Food insecurity (FI), or the uncertain or limited availability of nutritious food, disproportionately affects lower income and minority populations. To determine the prevalence and impact of food insecurity in non-Hispanic African American (AA) patients with diabetes (DM) in an urban safety-net diabetes clinic, we conducted a prospective, comprehensive analysis using validated surveys measuring FI severity, education, mental health, and socioeconomic factors. Parameters of glycemic control and DM complications were collected from the electronic medical record. Factors contributing to food insecurity and clinical outcomes were compared by food security status.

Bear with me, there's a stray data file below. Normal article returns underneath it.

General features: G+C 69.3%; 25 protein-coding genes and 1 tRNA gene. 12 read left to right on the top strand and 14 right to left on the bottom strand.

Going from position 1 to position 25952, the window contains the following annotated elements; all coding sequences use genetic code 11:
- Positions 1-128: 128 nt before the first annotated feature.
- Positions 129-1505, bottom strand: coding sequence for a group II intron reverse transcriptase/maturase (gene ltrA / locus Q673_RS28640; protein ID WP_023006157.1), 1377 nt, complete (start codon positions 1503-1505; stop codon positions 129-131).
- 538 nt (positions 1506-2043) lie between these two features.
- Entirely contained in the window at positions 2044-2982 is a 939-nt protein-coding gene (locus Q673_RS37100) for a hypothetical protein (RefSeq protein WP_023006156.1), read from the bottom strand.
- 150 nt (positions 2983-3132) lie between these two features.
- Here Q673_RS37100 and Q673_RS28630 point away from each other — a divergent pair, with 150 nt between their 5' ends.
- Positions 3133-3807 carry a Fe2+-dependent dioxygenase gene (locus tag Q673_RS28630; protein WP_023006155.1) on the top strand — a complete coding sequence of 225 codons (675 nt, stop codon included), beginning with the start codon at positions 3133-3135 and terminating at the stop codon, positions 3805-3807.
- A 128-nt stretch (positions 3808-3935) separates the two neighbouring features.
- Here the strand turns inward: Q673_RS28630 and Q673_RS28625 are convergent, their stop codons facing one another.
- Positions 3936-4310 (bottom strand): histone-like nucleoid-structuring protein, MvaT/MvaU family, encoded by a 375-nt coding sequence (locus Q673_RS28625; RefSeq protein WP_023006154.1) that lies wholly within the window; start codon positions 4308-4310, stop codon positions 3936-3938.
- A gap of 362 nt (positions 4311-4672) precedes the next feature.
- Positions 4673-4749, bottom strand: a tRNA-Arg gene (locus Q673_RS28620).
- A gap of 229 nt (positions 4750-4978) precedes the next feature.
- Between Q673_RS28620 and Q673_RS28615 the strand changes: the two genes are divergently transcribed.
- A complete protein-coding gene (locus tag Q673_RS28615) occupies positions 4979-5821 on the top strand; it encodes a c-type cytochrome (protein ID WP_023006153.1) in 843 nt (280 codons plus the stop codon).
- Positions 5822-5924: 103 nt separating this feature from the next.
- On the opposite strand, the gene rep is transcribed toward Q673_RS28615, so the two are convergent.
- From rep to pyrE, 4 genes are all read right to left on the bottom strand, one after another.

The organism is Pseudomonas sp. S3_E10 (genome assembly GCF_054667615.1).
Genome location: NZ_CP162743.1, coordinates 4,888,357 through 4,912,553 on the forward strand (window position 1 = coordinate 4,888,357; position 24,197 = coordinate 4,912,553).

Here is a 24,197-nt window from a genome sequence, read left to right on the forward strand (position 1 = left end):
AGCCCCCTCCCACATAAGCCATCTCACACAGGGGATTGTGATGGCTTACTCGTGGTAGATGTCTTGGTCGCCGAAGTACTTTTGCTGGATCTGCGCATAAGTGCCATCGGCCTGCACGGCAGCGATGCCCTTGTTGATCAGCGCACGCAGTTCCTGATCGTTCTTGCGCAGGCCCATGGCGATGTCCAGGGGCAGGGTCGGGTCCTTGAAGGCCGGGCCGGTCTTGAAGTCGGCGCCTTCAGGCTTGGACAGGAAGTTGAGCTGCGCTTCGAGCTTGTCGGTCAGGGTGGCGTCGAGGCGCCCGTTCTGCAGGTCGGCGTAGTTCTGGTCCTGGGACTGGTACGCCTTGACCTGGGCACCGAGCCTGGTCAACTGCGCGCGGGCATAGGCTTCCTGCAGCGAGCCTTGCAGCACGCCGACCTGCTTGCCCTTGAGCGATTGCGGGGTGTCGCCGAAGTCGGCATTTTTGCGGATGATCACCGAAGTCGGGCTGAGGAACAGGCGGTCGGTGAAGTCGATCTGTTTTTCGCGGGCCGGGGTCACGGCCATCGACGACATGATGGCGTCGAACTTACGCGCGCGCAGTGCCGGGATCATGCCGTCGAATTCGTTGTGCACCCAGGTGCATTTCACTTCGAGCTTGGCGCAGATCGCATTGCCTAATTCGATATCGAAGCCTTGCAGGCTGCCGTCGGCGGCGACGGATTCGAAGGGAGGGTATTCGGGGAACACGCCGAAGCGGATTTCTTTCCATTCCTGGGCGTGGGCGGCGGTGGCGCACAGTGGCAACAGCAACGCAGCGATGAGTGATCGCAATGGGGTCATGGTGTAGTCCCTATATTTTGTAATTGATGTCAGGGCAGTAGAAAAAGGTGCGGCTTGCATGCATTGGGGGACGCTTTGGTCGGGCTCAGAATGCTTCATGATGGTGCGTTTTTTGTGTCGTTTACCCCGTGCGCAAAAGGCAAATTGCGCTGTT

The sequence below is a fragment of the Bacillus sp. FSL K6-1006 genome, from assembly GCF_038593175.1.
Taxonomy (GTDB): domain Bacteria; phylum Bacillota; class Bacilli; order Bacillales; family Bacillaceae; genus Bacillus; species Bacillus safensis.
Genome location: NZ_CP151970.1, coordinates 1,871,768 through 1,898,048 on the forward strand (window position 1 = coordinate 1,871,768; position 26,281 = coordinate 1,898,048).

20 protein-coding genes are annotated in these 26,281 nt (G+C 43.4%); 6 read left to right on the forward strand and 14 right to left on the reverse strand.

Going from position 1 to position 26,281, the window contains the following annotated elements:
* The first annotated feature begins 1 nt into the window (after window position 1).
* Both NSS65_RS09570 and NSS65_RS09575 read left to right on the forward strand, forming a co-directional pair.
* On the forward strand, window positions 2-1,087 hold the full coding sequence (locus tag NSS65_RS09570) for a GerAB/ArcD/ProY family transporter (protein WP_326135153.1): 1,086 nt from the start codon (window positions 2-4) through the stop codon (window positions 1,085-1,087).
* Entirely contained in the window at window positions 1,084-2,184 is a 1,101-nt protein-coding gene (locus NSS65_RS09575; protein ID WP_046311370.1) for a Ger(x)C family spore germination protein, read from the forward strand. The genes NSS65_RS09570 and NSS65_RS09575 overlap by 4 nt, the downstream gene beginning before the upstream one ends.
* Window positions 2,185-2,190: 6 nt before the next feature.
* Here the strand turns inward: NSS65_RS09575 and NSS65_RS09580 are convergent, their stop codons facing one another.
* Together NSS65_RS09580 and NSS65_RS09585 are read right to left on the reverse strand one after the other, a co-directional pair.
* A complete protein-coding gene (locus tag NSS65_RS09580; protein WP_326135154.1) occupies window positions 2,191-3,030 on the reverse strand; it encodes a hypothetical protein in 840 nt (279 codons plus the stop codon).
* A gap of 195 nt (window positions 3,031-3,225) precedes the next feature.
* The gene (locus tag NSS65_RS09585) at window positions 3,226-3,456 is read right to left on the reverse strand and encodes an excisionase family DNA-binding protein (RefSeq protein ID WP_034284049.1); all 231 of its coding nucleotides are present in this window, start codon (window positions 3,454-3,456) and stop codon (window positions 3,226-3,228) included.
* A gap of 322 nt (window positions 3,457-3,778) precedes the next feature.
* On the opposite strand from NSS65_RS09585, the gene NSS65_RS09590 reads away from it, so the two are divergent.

Among 243 AA patients surveyed, 53% of patients had FI. More FI patients had low income and gaps in insurance. FI patients also had worse self-reported physical and mental health, more complications of DM, and more hypoglycemia. Despite having more complications and hypoglycemia, there were no significant differences in glycemic control (HbA1c 8.7% ± 2.5 vs. 8.7% ± 2.3, p=0.88) or insulin use (75% vs. 74%, p=0.92) between patients with and without FI.

Our results indicate that FI affects over half of inner-city AA patients with DM and is associated with higher rates of diabetic complications, hypoglycemia and a lower quality of life. FI represents a common and significant challenge in treating low-income AA patients with DM.


K.L. Flint: None. G. Davis: None. L. Peng: None. S.H. Campbell: None. G.E. Umpierrez: Advisory Panel; Self; Boehringer Ingelheim Pharmaceuticals, Inc., Janssen Pharmaceuticals, Inc. Research Support; Self; AstraZeneca, Merck & Co., Inc., Novo Nordisk Inc., Sanofi US.

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